The Historical Future of the 50BMG

The Historical Future of the 50BMG

Shooter Spotlight: Patrick Bieck Reading The Historical Future of the 50BMG 23 minutes Next Shooter Spotlight: Curtis Roman


(The Evolution of the 50 BMG as an Extreme Long-Range Caliber)
By Craig Martin

“It simply does not have the ballistics to compete in Extreme Long Range (ELR)”, “The round is old and antiquated, hell, it has been in military service for over 100 years”, “It is nothing more than a machine gun round”, etc. I could go on, but I think you see where I am going with this! The 50 BMG has more than its fair share of nay-sayers and doubters. I will concede that some of the above statements are true. Yes, the big 50 has been around for over 100 years. Yes, this behemoth of the small caliber class continues to enjoy a stellar and unblemished career in the military. But I see some of these statements as accolades, not insults.

My intent in this article is to encourage the reader to take a fresh look at this cartridge. After reviewing all its attributes, both positive and negative, make an educated assessment as to its ability to compete in ELR competitions. It is my sincere belief that this round is far from antiquated and inferior to the numerous fledgling calibers that have spun off the 50 BMG, also known as their parent case. I have absolutely no desire nor intention to disparage other calibers, especially those derived from the 50 BMG’s DNA. Rounds such as the 416 Barrett and the 460 Steyr are well designed and very capable of contacting steel at extreme distances. All I ask is that you consider the merits of the parent before solely embracing her offspring.

Full disclosure, I am an active member and current Vice President of the Fifty Caliber Shooters Association (FCSA) and I work for a Norwegian owned company (Nammo) that manufactures 50 BMG ammunition for the military. Therefore, it is fair to say that I am probably a little biased when it comes to this historical and modern piece of artillery. Personally, I feel I have simply been privy to its true capabilities and as a result, it has earned my admiration and respect. But this article is not about opinions or feelings, it is about theories that can be proven or contradicted. A custom rifle, whether built for hunting or competition, is purpose-built with numerous traits in mind.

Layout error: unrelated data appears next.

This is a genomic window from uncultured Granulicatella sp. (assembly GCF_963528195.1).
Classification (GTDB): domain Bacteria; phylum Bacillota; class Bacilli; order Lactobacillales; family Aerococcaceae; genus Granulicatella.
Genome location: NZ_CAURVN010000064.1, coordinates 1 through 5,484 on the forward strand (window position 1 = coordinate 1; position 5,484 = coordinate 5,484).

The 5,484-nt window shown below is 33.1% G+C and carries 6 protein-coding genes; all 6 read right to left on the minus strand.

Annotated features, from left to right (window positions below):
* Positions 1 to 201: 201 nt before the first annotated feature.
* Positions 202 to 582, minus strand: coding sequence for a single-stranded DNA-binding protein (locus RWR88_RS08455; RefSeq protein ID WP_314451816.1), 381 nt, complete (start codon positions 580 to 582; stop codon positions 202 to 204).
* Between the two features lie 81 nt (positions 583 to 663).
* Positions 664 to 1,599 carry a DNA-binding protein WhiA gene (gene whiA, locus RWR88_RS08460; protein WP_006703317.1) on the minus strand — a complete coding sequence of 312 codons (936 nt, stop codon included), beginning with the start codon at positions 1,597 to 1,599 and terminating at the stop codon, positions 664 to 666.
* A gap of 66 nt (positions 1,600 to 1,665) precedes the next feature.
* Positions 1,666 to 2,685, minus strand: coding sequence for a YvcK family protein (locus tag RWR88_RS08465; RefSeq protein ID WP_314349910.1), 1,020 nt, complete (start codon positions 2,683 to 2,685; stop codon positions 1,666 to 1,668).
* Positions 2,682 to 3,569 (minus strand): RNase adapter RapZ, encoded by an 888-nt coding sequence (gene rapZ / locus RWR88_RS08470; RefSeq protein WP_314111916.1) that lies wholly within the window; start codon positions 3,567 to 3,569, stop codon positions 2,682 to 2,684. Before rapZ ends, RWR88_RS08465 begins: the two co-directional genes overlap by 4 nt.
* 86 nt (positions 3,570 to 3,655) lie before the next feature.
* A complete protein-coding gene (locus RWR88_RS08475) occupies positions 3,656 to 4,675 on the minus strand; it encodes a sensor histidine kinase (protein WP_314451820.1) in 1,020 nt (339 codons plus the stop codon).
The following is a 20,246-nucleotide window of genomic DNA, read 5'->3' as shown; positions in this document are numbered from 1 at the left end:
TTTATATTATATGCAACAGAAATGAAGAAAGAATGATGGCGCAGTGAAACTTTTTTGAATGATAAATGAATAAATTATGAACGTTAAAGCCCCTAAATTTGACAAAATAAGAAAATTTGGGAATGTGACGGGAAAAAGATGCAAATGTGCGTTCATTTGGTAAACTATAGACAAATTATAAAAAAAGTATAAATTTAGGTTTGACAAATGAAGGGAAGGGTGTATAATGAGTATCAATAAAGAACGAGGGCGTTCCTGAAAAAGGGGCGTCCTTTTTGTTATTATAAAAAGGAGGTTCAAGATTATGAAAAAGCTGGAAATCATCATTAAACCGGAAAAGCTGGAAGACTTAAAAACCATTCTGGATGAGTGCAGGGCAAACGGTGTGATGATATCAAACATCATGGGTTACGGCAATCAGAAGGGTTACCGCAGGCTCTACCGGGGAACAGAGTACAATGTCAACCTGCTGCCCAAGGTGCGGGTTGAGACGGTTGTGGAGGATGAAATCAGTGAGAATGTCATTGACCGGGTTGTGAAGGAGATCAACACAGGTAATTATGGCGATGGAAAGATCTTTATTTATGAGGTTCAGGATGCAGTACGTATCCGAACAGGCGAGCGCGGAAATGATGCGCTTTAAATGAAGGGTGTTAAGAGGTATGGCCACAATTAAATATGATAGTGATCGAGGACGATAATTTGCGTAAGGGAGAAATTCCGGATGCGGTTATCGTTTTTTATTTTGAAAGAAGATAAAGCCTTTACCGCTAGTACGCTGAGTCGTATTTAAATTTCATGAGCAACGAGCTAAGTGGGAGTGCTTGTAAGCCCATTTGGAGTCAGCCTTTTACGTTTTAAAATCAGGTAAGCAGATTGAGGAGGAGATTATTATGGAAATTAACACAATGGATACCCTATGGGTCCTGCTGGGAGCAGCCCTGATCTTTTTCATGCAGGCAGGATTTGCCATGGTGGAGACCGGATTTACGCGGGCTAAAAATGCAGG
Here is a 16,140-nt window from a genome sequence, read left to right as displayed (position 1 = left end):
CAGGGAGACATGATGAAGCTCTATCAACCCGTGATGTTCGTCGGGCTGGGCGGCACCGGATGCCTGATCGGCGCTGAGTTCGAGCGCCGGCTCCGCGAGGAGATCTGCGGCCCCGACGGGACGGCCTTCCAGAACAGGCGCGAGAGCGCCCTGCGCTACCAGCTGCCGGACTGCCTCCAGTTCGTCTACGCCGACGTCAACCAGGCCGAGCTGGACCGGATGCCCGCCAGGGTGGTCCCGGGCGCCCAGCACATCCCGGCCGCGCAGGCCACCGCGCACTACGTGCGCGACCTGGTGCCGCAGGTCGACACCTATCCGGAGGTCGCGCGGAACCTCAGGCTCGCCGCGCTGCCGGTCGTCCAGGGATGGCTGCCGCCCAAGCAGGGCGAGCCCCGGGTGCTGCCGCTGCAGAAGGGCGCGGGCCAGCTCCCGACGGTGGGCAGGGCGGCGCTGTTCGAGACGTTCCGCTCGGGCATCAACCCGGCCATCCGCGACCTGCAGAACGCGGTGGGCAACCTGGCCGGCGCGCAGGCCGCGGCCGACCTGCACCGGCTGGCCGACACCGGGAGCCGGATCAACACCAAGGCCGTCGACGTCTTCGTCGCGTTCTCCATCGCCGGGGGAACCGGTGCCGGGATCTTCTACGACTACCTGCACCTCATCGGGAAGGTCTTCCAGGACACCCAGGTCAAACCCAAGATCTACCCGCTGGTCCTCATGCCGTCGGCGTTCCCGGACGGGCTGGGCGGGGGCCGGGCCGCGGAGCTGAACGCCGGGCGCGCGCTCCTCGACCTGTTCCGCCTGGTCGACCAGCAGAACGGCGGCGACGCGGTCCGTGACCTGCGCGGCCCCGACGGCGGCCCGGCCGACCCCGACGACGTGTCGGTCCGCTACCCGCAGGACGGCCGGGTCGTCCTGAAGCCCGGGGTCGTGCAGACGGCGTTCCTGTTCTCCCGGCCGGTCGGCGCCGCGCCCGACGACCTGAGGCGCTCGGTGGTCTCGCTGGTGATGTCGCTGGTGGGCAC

But one of the most, if not the most, important characteristic it must possess is accuracy. As I stated in my opening paragraph, many people see the 50 BMG as nothing more than a machine gun round. Sure, you will eventually hit your target, when one or more of the 25, 50 or even 100 belt fed rounds you launched from your tripod mounted M2 happens to collide with the area in which your muzzle is pointed. Many people not familiar with the 50 BMG see it more as a “spray and pray” platform rather than as a round capable of benchrest accuracy.


This is a good place for us to dispel the first “inaccurate” rumor regarding the 50. The smallest five (5) shot group ever recorded in a 50 BMG competition was shot by Lee Rasumssen and measured 1.9557 inches (0.187 MOA). This certainly is not my definition of “spray and pray”, but it is going to take more than one tight group to dispel this deeply rooted perception. Perhaps you are asking yourself, “was that just an anomaly or is that type of accuracy repeatable”? Maybe Patrick Bieck can answer that question for us, but I think he already did. In August of 2014, Patrick shot a slightly larger group, one that measured 2.045 inches (0.195 MOA). Keep in mind, these are not 3 shot groups fired from a few hundred yards away. Each record group fired in an FCSA sanctioned match consists of 5 rounds fired from a distance of 1,000 yards.

Do a few, albeit really good, groups define a calibers accuracy? No! But nearly 40 years of benchrest competition and thousands of sub-MOA groups fired in sanctioned matches do. These sub-MOA groups fall into two different categories, “Screamers” and “Yellers”. A Screamer is defined as a five (5) shot group measuring less than seven (7) inches (0.668 MOA) while a Yellers is a five (5) shot groups measuring approximately ten (10.47) inches (1.0 MOA). To add a little perspective, there were 36 Screamers and 154 Yellers shot in the 2023 World Championship. Numerous impressive groups are recorded in regional matches each year as well. For example, in March of 2023, a FCSA sanctioned match was held in Shreveport, Louisiana. Even though this match only had 15 competitors, there were a total of 5 Screamers and 26 Yellers shot. The smallest Screamer shot in this match was 4.250 inches (0.406 MOA).

With so many Screamers and Yellers being shot each year, the FCSA decide to find an additional method of rewarding competitors for their 50 BMG marksmanship skills. Approximately a decade ago, the 50-5X Club was created. Any competitor who kept all his or her shots in the X-ring would be recognized with a special patch and entry into the Club. As of 2022, this achievement has been recorded in sanctioned matches over fifty times!